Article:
Canada's PM concerned about U.S. financial system

Mon Feb 23, 2009 9:51pm EST
 
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OTTAWA (Reuters) - Canadian Prime Minister Stephen Harper voiced deep concern about financial systems in the United States and other countries on Monday and called on governments to avoid protectionism in their rescue efforts.

Harper said Canada, the largest trading partner of the United States, had expressed its concerns about the "Buy American" provision in the $787 billion U.S. economic rescue package but was sure the White House was aware of the dangers.

"There are trade provisions that allow you to have preferences in government procurement," he told CNBC. "But we think it's very important that, if we're going to kick-start this global economy, that administrations around the world avoid turning stimulus packages into protectionism."

From his conversations with U.S. President Barack Obama, Harper said he was "quite convinced that he understands how serious it is to avoid a protectionist drift."

Canada is in recession, like the United States and many other developed economies, and is in the process of bringing in a second round of economic stimulus -- a two-year package worth C$40 billion ($32 billion).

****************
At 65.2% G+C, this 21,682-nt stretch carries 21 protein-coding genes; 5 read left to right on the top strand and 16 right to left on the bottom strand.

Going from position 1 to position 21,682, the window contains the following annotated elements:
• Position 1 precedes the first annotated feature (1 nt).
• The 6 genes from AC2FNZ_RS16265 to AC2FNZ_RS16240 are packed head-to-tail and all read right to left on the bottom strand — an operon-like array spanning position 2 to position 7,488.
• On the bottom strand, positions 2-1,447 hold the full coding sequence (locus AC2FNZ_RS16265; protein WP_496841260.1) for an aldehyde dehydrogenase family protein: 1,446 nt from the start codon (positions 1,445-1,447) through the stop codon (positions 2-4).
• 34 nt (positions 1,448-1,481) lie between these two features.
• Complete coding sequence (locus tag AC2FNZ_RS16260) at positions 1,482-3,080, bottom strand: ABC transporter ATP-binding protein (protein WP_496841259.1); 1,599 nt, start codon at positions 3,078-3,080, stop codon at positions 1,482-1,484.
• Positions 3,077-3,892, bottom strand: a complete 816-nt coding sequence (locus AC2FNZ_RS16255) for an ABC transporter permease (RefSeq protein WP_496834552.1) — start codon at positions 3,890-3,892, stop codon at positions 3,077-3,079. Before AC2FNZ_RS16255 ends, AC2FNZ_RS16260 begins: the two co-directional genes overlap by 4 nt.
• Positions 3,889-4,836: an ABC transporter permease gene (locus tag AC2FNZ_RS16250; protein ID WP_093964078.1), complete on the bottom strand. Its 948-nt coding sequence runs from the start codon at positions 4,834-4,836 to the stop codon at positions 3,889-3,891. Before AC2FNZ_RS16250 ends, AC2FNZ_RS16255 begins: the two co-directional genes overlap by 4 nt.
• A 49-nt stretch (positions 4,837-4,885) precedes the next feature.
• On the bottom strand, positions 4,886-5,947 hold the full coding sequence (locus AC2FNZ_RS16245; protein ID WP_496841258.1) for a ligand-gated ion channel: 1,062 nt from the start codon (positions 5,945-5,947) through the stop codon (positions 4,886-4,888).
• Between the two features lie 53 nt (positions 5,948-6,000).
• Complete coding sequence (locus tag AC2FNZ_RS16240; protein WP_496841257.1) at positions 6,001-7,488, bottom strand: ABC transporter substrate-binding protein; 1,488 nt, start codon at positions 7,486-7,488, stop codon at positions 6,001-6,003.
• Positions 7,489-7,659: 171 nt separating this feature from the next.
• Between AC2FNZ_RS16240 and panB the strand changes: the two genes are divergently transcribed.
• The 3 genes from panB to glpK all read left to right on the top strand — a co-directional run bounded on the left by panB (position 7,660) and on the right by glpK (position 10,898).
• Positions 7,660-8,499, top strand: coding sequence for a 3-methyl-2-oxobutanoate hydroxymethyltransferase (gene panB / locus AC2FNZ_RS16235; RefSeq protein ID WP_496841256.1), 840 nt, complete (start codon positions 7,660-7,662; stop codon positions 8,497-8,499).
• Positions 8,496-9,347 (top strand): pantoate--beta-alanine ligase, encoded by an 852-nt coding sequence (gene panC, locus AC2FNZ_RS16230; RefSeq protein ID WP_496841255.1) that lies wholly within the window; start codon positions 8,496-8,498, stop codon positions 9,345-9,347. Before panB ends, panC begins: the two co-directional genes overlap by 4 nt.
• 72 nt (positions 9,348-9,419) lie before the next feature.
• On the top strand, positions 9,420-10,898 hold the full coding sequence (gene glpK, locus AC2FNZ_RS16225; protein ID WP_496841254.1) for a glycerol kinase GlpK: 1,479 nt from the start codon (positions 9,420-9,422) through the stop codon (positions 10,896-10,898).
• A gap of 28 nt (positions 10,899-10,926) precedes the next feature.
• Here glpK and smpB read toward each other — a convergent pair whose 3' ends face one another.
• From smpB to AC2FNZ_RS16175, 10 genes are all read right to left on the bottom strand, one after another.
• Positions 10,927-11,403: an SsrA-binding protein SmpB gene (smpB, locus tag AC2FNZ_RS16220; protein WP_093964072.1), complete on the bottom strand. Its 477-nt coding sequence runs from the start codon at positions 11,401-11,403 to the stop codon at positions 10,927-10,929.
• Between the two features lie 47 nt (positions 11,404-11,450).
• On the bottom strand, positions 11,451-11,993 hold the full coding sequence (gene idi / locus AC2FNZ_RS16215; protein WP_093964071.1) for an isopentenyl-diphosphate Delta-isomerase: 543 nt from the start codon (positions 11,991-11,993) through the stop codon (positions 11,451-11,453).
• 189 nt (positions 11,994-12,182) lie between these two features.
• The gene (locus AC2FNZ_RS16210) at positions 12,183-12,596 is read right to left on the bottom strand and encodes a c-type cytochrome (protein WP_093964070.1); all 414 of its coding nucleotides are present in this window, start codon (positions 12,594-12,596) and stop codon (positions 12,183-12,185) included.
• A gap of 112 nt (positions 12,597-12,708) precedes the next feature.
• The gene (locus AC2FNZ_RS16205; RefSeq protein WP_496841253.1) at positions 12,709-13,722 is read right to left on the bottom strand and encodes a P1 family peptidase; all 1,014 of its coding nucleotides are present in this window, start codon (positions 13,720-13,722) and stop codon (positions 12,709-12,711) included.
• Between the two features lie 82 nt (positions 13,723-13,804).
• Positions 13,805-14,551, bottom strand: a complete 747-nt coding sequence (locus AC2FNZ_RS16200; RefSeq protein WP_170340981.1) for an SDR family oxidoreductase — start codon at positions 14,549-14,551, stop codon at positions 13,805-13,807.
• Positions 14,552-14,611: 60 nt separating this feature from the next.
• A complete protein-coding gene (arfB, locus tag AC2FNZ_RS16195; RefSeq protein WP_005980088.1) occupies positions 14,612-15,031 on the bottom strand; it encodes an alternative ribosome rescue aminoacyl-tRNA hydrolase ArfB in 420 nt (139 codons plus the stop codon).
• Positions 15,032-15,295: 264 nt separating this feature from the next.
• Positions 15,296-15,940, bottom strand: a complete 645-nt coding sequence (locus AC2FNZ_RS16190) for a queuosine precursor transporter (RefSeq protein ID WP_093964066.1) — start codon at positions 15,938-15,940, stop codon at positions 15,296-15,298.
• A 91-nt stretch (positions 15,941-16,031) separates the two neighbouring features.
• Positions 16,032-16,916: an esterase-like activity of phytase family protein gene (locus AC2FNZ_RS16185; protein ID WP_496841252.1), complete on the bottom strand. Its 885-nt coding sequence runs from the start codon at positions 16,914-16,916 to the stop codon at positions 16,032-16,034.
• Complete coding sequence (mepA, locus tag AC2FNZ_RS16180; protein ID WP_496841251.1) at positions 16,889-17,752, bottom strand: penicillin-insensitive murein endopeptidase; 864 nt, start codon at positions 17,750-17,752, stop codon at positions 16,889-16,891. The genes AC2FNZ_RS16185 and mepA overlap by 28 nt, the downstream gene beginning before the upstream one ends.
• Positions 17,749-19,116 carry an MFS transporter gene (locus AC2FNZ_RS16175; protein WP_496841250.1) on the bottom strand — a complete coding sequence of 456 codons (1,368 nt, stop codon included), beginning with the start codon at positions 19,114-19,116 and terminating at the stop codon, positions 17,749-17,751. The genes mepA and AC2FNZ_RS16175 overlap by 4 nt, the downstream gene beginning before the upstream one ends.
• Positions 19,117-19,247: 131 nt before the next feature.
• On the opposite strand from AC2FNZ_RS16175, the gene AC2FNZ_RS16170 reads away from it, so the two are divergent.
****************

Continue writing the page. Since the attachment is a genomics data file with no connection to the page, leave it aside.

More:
But Canada's tightly regulated financial sector has not suffered as much from the losses and exposure to toxic assets as its U.S. and European counterparts.

"We're obviously all hugely worried about the American financial system and about the financial system of some other countries," Harper told Fox News.

"Until that problem gets fixed, it's hard for me to see how we're going to turn the corner on this recession."

Harper, visiting the United States after Obama made a one-day trip to Ottawa last week, noted a "fairly cautious culture" and compactness in Canada's financial system, with just six big banks and three major insurance companies.   Continued...

 
<p>Canada's Prime Minister Stephen Harper departs after meeting with United Nations Secretary General Ban Ki-moon at the U.N. Headquarters in New York February 23, 2009. REUTERS/Chip East</p>